How to say goodbye to TV's biggest goofball?
Answer: with a flood of celebrity guests, judging by the way NBC is handling the departure of its biggest star from its highest-rated comedy.
But even as Will Ferrell, Will Arnett, Ray Romano and Jim Carrey line up for the last few episodes this season of The Office, we can't forget the supreme doofus at the heart of all this pageantry:
Steve Carell's awesomely dysfunctional Michael Gary Scott.
To be fair, this is a departure that should have happened years ago. But even as Carell's movie career grew white hot with hits like the 40-Year-Old Virgin, he kept punching the clock at TV's most subversive comedy.
Tonight, he leaves the show in a 50-minute episode that promises to remind us how supremely annoying Scott's middle manager could be (doing bad E.T. impressions until you want to shove his head in a microwave) while also being a bit endearing.
Credit Carell for that addictive comedy blend; the best decision made when American producers adapted Ricky Gervais' British TV hit The Office to stateside network television.
Perhaps because the Brits value in-your-face humor, Gervais' character David Brent was meaner and a bit less likable. Brent could call an office meeting, announce that layoffs would be coming and then cap it off with the "good news": He got a promotion.
Spot-on satire of the corporate cubicle culture. But a tough sell for U.S. television audiences, who have a hard time watching characters they don't like.
Enter Carell, hot off an attention-getting turn as a correspondent on the Daily Show and expert at playing the lovable schnook.
In his hands, Michael Scott transformed into a fatherless attention sponge, whose missteps mostly centered on failed efforts to turn his dysfunctional staffers into a surrogate family.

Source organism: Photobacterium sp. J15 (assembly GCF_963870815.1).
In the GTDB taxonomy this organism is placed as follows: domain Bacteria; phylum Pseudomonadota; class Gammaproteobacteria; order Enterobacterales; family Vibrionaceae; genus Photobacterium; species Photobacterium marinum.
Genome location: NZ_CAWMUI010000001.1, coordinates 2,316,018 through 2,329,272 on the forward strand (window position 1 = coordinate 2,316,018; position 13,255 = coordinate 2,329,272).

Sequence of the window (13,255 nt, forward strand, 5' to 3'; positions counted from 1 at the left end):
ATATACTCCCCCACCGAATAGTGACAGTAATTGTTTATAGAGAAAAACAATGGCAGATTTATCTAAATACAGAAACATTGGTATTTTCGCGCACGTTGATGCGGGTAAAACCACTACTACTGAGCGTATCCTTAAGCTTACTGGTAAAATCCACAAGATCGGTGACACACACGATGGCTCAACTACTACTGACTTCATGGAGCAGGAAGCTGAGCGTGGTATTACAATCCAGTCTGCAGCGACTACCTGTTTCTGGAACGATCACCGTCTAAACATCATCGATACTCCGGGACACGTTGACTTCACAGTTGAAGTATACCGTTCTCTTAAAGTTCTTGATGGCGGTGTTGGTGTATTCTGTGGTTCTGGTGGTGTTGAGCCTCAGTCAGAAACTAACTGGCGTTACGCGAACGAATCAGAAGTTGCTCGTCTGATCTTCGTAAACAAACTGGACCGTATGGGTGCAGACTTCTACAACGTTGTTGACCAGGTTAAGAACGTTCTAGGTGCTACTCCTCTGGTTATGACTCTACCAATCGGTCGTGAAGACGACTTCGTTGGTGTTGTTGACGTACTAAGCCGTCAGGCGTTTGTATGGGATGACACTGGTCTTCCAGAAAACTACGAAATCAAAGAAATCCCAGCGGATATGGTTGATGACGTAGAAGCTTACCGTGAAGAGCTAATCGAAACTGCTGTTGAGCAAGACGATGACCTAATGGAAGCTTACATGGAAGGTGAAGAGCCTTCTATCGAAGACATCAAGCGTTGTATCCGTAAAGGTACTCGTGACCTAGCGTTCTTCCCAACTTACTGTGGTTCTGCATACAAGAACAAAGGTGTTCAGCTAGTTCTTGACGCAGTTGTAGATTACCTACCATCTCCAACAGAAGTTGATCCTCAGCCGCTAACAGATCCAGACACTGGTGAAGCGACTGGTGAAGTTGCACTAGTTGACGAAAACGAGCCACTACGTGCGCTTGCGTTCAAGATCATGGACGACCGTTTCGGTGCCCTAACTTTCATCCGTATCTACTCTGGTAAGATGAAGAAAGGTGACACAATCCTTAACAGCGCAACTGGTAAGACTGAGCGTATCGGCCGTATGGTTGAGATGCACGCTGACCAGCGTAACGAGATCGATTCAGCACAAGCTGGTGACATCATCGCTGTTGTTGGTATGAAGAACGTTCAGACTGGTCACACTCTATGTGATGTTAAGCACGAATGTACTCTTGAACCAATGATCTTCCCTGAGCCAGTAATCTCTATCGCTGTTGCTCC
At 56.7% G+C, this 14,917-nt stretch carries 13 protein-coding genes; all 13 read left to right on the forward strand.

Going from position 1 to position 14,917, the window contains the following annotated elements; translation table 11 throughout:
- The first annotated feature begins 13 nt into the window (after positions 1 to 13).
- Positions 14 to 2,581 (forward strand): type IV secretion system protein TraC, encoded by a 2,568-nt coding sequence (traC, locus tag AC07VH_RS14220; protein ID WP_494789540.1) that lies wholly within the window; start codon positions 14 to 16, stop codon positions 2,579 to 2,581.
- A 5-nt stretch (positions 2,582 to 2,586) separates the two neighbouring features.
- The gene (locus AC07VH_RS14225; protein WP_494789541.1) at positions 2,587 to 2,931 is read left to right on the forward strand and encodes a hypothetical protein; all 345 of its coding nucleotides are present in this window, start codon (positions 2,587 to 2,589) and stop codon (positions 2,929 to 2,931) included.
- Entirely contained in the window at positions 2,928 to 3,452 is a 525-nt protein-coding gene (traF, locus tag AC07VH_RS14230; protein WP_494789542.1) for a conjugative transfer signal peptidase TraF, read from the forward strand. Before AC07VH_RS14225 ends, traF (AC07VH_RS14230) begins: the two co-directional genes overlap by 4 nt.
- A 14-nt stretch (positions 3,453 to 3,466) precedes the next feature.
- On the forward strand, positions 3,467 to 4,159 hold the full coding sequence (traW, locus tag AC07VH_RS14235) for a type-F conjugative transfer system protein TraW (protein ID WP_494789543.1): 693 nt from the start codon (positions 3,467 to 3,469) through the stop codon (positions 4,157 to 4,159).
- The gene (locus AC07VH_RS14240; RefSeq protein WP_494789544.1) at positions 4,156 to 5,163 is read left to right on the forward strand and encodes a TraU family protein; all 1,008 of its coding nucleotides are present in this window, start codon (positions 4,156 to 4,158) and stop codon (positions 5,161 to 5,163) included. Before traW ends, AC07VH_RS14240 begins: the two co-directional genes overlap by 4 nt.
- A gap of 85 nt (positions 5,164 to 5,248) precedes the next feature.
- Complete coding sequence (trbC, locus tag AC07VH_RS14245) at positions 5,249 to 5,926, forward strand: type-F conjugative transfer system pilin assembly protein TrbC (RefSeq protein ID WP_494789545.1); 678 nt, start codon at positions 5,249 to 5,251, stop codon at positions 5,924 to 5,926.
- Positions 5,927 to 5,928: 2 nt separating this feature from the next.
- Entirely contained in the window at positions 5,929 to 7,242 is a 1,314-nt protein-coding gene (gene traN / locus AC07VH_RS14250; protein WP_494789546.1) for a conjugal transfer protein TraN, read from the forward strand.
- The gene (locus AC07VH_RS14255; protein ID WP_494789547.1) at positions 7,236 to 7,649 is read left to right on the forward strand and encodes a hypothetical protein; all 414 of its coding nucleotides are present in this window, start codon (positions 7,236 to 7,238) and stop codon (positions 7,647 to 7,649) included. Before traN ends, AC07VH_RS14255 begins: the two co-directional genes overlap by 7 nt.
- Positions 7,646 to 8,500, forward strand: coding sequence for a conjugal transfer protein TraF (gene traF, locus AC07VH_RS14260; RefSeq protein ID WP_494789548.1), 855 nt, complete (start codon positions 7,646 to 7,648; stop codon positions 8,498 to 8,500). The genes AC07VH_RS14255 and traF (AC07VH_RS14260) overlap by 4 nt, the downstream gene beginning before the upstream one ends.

There's the time he kissed a gay colleague on the lips, then later accused him of transmitting herpes (it was just a cold sore).
And who could forget when Scott barreled into an office Halloween party in an Afro wig, dressed as Philbin, spouting comically awful street slang? (I loved office manager Pam's response to his costume: "When has that ever worked for you?")
Because Carell is such a low-key genius, it's easy to overlook the trends sparked by The Office, like the recent glut of series imported from British television.
And the show's central setup — that an unseen documentary crew is filming the high jinks at Dunder Mifflin paper company in Scranton, Pa. — has inspired the vibe of later mockumentaries like ABC's Modern Family and NBC's Parks and Recreation.
Now, just as CBS hit Two and Half Men contemplates replacing its troubled star on the fly, The Office must find a new man to fill the worn loafers of its signature character.
Some have suggested Rainn Wilson's excellently twisted salesman Dwight Schrute — another spot-on upgrade from the British version. But Schrute is like the perfect dash of pepper juice; a little goes a long way and too much can sour everything.
Personally, I'd like to see The Office take a victory lap next season, casting big name pals like Carrey, Ferrell and Romano for stretches as differently dysfunctional bosses who never seem to last.
Because the truth is, there may not be another character who can fill the same space Carell did, so ably for so long.
And that might just be the best tribute of all.